Principles of Fluorescence Spectroscopy

  • Joseph R. Lakowicz

Table of contents

  1. Front Matter
    Pages i-xiv
  2. Joseph R. Lakowicz
    Pages 1-18
  3. Joseph R. Lakowicz
    Pages 19-49
  4. Joseph R. Lakowicz
    Pages 51-93
  5. Joseph R. Lakowicz
    Pages 95-110
  6. Joseph R. Lakowicz
    Pages 111-153
  7. Joseph R. Lakowicz
    Pages 155-185
  8. Joseph R. Lakowicz
    Pages 187-215
  9. Joseph R. Lakowicz
    Pages 217-255
  10. Joseph R. Lakowicz
    Pages 257-301
  11. Joseph R. Lakowicz
    Pages 303-339
  12. Joseph R. Lakowicz
    Pages 341-381
  13. Back Matter
    Pages 433-496

About this book


Fluorescence methods are being used increasingly in biochemical, medical, and chemical research. This is because of the inherent sensitivity of this technique. and the favorable time scale of the phenomenon of fluorescence. 8 Fluorescence emission occurs about 10- sec (10 nsec) after light absorp­ tion. During this period of time a wide range of molecular processes can occur, and these can effect the spectral characteristics of the fluorescent compound. This combination of sensitivity and a favorable time scale allows fluorescence methods to be generally useful for studies of proteins and membranes and their interactions with other macromolecules. This book describes the fundamental aspects of fluorescence. and the biochemical applications of this methodology. Each chapter starts with the -theoreticalbasis of each phenomenon of fluorescence, followed by examples which illustrate the use of the phenomenon in the study of biochemical problems. The book contains numerous figures. It is felt that such graphical presentations contribute to pleasurable reading and increased understand­ ing. Separate chapters are devoted to fluorescence polarization, lifetimes, quenching, energy transfer, solvent effects, and excited state reactions. To enhance the usefulness of this work as a textbook, problems are included which illustrate the concepts described in each chapter. Furthermore, a separate chapter is devoted to the instrumentation used in fluorescence spectroscopy. This chapter will be especially valuable for those perform­ ing or contemplating fluorescence measurements. Such measurements are easily compromised by failure to consider a number of simple principles.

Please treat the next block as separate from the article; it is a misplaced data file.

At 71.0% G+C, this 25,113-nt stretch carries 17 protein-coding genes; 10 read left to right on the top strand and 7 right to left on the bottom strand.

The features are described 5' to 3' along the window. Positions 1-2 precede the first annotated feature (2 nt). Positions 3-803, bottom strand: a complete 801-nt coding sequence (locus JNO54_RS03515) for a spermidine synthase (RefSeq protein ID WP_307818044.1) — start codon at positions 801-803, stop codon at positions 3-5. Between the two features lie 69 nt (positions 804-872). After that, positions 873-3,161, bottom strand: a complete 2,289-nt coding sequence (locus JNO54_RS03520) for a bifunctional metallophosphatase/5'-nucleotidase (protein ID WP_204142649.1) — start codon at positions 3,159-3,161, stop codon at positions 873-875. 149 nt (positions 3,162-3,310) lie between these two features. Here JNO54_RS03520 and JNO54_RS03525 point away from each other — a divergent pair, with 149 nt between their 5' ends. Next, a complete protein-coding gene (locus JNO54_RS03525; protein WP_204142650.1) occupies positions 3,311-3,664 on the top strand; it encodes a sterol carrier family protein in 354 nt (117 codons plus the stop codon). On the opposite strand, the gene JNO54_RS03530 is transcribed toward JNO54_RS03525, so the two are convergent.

fluorescence molecule proteins spectroscopy

Authors and affiliations

  • Joseph R. Lakowicz
    • 1
  1. 1.University of Maryland School of MedicineBaltimoreUSA

Bibliographic information